I took Strummer to an AKC trial 40 minutes from my house this weekend to work on his little 'I must go hysterical whenever I see a dog running agility' issue. We had some success at a NADAC trial last month so I was somewhat optimistic. AKC is a whole 'nuther animal from NADAC though as far as trial atmosphere goes. The second we walked in the door I was smacked in the face with a big wall of stress and tension. Is it the Double Q that makes everyone so uptight? If you Q in the morning you have 4-6 hours to sit around getting wound up for your possible double Q in your afternoon run. If you don't Q in the morning you're pissed off and grouchy at having to sit around 4-6 hours for a run that doesn't 'count'. Or maybe it's the sitting around all day for only 2 runs thing that makes people grouchy. Or maybe it's something to do with the exclusive nature of the venue and the type of crowd that will attract. I was appalled by the things people were saying out loud in public on the Colorado agility forum when the issue of allowing mixed breeds to compete came up. And let's not even go into how awful many of the people were to me when I unwittingly brought my mix Cody to a trial to spectate and work on his stress issues. Apparently you're not even allowed to have a non-competing mixed breed on the grounds of an AKC trial. It would be nice if they'd post signs to that effect. At least they would be forced to own up to their discriminatory policies in a public way and it would save those of us with mixes a lot of ugly stares & glares. I wonder how many of those people seriously think whatever purebred dog they have is superior to everybody else's breed and they've got something to prove about it. Or something, I don't know, but the horrible atmosphere was obvious even to Jonny who's been to lots of USDAA and NADAC shows.
Anyway, I realized today might be a bit more challenging with all the extra handler stress in the air, plus it seemed crowded to the point of claustrophobia. I had brought a couple types of really great treats as well as regular kibble to switch off between and I decided to start off with the good stuff right away. Strummer started losing his mind right away but I was able to get him under control quickly and he soon settled into a sit and eventually a down. I used the good treats at a high reinforcement rate and rewarded him for looking at the dogs in the ring and not reacting. He had a couple more lunges when I became distracted talking to somebody but again quickly managed to control himself. I worked on some of his tricks to keep his mind off the ring and he liked that but ultimately I'd like him to be able to relax on his own without so much interaction from me. We're a long long way from there though and at this point I'll take whatever behavior I can get that doesn't involved screaming & lunging. One 'trick' he really likes is to lie down and put his chin on the ground between his front paws. He kept offering that so I rewarded like crazy. It's something I shaped during his pet obedience classes and for some reason he likes to do it and it's a perfect imcompatible with lunging behavior (plus it looks very cute).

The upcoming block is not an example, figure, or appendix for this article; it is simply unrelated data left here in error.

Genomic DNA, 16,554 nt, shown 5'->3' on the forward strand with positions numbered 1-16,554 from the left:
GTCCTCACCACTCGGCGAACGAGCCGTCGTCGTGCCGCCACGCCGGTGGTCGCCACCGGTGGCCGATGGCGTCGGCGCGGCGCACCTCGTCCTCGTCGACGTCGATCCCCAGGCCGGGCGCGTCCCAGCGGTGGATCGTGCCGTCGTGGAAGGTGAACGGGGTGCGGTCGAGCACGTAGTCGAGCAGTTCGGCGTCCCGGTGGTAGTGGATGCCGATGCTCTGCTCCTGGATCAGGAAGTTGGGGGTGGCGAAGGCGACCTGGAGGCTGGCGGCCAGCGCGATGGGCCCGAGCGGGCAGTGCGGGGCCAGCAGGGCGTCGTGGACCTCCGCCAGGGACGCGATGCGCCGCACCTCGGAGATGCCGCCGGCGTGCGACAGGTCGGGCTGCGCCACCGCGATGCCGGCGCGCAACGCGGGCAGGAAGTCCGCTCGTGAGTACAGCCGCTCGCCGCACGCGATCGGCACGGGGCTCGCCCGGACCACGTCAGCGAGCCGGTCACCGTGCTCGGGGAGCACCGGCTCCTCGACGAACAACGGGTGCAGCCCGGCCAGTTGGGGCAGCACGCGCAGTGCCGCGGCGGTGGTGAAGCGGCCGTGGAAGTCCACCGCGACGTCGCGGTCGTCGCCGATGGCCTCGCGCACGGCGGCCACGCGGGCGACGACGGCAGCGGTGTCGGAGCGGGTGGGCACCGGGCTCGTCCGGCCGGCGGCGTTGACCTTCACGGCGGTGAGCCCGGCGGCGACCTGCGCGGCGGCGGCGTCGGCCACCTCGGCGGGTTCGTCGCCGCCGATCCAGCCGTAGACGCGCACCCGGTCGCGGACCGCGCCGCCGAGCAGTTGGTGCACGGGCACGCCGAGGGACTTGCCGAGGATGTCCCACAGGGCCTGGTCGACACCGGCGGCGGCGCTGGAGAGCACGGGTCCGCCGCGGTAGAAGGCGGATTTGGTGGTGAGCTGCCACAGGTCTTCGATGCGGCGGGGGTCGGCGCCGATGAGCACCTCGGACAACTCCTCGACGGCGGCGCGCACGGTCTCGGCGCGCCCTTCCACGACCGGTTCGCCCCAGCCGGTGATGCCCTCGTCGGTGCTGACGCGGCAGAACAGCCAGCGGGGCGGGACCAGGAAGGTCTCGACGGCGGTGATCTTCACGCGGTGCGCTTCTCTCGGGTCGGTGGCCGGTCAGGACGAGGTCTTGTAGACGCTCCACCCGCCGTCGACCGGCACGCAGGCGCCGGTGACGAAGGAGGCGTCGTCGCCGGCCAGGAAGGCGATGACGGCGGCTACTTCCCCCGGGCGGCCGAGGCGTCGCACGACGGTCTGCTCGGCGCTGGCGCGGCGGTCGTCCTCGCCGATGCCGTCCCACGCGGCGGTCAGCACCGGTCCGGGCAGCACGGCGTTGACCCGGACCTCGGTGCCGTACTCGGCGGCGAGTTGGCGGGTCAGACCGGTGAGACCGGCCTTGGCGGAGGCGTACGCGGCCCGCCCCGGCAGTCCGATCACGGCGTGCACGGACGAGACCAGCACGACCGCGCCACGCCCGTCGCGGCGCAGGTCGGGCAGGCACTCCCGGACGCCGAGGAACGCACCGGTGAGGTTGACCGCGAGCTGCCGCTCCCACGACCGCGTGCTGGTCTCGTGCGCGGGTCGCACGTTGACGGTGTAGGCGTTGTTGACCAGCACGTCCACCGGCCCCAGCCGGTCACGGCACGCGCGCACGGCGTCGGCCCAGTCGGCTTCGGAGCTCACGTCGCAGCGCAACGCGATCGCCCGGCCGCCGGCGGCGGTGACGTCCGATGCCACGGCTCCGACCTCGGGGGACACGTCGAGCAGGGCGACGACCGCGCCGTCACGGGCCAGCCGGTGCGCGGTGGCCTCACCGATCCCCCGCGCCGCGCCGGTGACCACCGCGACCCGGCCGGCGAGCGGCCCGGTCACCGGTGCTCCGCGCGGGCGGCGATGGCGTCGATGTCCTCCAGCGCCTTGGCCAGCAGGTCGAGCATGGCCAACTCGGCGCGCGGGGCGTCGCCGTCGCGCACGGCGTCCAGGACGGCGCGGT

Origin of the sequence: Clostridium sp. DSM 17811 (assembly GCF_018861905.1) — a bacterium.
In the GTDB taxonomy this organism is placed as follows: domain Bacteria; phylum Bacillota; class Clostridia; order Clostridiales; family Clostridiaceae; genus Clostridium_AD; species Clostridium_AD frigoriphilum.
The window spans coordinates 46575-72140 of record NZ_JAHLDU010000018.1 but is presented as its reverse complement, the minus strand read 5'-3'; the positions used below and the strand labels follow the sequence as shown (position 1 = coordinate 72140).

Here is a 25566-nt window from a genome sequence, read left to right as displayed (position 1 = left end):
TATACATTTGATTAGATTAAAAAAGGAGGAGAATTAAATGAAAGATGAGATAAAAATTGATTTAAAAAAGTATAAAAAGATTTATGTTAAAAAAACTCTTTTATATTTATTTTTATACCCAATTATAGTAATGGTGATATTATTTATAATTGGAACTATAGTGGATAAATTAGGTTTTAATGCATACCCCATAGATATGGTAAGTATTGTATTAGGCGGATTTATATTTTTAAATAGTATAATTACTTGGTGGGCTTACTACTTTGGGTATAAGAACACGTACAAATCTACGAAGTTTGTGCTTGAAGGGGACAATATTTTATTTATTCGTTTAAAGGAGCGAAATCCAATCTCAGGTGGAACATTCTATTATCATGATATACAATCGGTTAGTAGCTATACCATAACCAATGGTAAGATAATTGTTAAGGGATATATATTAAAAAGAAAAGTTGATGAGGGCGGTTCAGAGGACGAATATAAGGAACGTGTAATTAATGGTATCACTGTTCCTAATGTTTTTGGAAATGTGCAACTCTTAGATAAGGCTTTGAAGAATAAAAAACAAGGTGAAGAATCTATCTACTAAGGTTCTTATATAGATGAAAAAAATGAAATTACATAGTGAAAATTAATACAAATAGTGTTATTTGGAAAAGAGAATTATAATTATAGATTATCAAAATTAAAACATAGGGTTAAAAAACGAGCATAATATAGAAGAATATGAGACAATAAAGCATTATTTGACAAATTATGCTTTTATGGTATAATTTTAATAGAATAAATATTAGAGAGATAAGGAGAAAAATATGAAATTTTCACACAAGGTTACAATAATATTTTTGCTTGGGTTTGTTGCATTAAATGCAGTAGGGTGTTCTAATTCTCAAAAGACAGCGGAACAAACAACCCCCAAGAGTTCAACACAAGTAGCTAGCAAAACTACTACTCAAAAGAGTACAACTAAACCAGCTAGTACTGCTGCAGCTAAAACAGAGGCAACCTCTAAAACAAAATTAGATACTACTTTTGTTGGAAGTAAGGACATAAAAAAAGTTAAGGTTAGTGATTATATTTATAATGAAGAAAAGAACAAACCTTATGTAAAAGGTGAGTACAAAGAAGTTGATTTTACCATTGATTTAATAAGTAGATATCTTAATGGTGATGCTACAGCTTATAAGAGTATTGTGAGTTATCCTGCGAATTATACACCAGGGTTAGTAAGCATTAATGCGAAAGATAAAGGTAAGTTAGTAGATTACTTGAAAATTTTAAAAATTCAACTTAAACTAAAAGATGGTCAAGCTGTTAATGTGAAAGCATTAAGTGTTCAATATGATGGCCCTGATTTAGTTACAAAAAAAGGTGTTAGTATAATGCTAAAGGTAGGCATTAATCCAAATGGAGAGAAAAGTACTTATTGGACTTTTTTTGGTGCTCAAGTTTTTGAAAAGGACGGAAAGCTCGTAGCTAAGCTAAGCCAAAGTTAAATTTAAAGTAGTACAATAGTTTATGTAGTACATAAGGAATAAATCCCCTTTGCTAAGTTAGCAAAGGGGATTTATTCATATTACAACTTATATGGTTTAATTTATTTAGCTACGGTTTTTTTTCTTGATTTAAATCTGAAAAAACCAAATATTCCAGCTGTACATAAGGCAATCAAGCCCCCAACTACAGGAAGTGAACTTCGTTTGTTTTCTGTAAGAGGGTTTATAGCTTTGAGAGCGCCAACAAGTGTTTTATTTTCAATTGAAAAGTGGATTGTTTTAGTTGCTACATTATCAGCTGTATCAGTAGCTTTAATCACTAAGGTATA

After about 1/2 an hour Jonny took him outside for a break then I worked with him once more for about 15 minutes. He was near perfect, started to lunge once then thought better of it and stopped himself, what a good boy. He played at his head betweeen paws trick some more, so much so that it was hard to get many reps of him looking at the ring but that's fine. It would be ideal if in the end he doesn't look at the ring at all. I'm starting to have some confidence that he will indeed be calm enough to compete but again I need to see him behaving at a lot more trials before I'll be convinced. I'm going to try crating him at the DOCNA trial next month. It's only 20 minutes from home and I'm only entered for the first 3-4 events I think so it should be a shorter day for him. He can start getting measured as well so I have some sort of idea what height to use for his USDAA application. Unfortunately I think he's right on the border of 21". I tried getting him used to the wicket at the AKC trial but it was a bit much to ask since the wicket was right next to the ring. He kept squirming and crouching down away from the wicket when I lowered it on his back. On the one hand maybe that means he'll get a lower measurement, on the other maybe a judge won't accept that and try to force him to stand up. We'll see how it goes with a real judge next month.
His weaves and jumping are coming along nicely though I looked ahead at the jumping program and wow I don't know when we're going to have time to work through all that. Seriously, he will be a vet dog if I try to perfect every exercise, never mind all the other stuff he has to learn and the limitations I have with the weather and having to train outside. I think you have to not work and have your own equipment and training arena anymore to keep up with the latest training methods. Still, I like what I'm seeing so far as far as his jumping goes so we'll keep at it.
I found an article in Clean Run about training a dog not to jump up in the chute but it requires me buying a chute ($219 is the cheapest I've found so far) and doing 50 reps a day. Yikes. I may try shortcutting the method and see what happens. I know that's not ideal but maybe it's better than doing nothing and the full blown method is not practical unless I pony up for a chute. I wouldn't even bother but I hate seeing Lola struggle when she gets stuck and it's a safety issue. I had her do about half a dozen chutes out at Biscuit Eaters this weekend and she jumped up right at the end every time so it is a consistent problem. Oy, it's always something.